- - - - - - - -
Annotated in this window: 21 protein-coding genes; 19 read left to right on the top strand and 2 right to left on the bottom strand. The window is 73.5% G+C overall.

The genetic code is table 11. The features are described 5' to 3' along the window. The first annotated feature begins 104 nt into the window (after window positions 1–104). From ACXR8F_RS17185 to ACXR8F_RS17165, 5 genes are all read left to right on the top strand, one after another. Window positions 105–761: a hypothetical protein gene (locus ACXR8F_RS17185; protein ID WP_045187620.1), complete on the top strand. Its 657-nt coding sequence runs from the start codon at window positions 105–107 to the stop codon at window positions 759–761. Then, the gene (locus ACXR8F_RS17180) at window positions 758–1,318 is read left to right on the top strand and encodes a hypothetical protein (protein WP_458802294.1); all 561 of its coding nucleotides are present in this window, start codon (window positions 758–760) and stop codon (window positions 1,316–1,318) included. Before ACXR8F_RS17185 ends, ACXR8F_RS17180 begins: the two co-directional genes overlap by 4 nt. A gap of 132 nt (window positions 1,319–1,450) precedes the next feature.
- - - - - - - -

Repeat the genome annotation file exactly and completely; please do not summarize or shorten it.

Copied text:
Annotated in this window: 21 protein-coding genes; 19 read left to right on the top strand and 2 right to left on the bottom strand. The window is 73.5% G+C overall.

The genetic code is table 11. The features are described 5' to 3' along the window. The first annotated feature begins 104 nt into the window (after window positions 1–104). From ACXR8F_RS17185 to ACXR8F_RS17165, 5 genes are all read left to right on the top strand, one after another. Window positions 105–761: a hypothetical protein gene (locus ACXR8F_RS17185; protein ID WP_045187620.1), complete on the top strand. Its 657-nt coding sequence runs from the start codon at window positions 105–107 to the stop codon at window positions 759–761. Then, the gene (locus ACXR8F_RS17180) at window positions 758–1,318 is read left to right on the top strand and encodes a hypothetical protein (protein WP_458802294.1); all 561 of its coding nucleotides are present in this window, start codon (window positions 758–760) and stop codon (window positions 1,316–1,318) included. Before ACXR8F_RS17185 ends, ACXR8F_RS17180 begins: the two co-directional genes overlap by 4 nt. A gap of 132 nt (window positions 1,319–1,450) precedes the next feature.